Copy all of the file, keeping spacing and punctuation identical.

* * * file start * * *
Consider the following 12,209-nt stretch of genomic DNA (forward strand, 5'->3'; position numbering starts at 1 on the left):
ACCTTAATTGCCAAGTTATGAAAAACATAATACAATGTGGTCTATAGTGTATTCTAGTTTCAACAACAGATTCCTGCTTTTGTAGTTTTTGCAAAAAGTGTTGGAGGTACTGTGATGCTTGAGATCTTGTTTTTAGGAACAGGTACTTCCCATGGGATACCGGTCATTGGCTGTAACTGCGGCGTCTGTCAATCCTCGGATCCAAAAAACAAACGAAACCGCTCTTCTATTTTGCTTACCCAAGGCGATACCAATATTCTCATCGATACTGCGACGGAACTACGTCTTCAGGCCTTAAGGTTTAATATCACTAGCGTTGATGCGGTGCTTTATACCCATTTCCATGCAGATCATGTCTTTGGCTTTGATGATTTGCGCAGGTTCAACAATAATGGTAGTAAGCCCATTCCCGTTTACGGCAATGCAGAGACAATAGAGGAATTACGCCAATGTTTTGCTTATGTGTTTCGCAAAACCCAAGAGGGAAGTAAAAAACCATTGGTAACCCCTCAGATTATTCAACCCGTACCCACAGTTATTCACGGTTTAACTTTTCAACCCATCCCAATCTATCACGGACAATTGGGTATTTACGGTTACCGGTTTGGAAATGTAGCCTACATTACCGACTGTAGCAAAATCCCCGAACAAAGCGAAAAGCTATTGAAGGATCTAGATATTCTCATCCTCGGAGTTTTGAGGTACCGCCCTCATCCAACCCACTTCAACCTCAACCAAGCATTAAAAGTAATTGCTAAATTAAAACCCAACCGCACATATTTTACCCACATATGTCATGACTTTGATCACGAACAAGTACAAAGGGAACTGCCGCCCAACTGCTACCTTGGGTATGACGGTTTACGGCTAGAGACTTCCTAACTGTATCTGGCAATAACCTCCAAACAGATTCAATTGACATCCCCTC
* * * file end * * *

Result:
Consider the following 12,209-nt stretch of genomic DNA (forward strand, 5'->3'; position numbering starts at 1 on the left):
ACCTTAATTGCCAAGTTATGAAAAACATAATACAATGTGGTCTATAGTGTATTCTAGTTTCAACAACAGATTCCTGCTTTTGTAGTTTTTGCAAAAAGTGTTGGAGGTACTGTGATGCTTGAGATCTTGTTTTTAGGAACAGGTACTTCCCATGGGATACCGGTCATTGGCTGTAACTGCGGCGTCTGTCAATCCTCGGATCCAAAAAACAAACGAAACCGCTCTTCTATTTTGCTTACCCAAGGCGATACCAATATTCTCATCGATACTGCGACGGAACTACGTCTTCAGGCCTTAAGGTTTAATATCACTAGCGTTGATGCGGTGCTTTATACCCATTTCCATGCAGATCATGTCTTTGGCTTTGATGATTTGCGCAGGTTCAACAATAATGGTAGTAAGCCCATTCCCGTTTACGGCAATGCAGAGACAATAGAGGAATTACGCCAATGTTTTGCTTATGTGTTTCGCAAAACCCAAGAGGGAAGTAAAAAACCATTGGTAACCCCTCAGATTATTCAACCCGTACCCACAGTTATTCACGGTTTAACTTTTCAACCCATCCCAATCTATCACGGACAATTGGGTATTTACGGTTACCGGTTTGGAAATGTAGCCTACATTACCGACTGTAGCAAAATCCCCGAACAAAGCGAAAAGCTATTGAAGGATCTAGATATTCTCATCCTCGGAGTTTTGAGGTACCGCCCTCATCCAACCCACTTCAACCTCAACCAAGCATTAAAAGTAATTGCTAAATTAAAACCCAACCGCACATATTTTACCCACATATGTCATGACTTTGATCACGAACAAGTACAAAGGGAACTGCCGCCCAACTGCTACCTTGGGTATGACGGTTTACGGCTAGAGACTTCCTAACTGTATCTGGCAATAACCTCCAAACAGATTCAATTGACATCCCCTC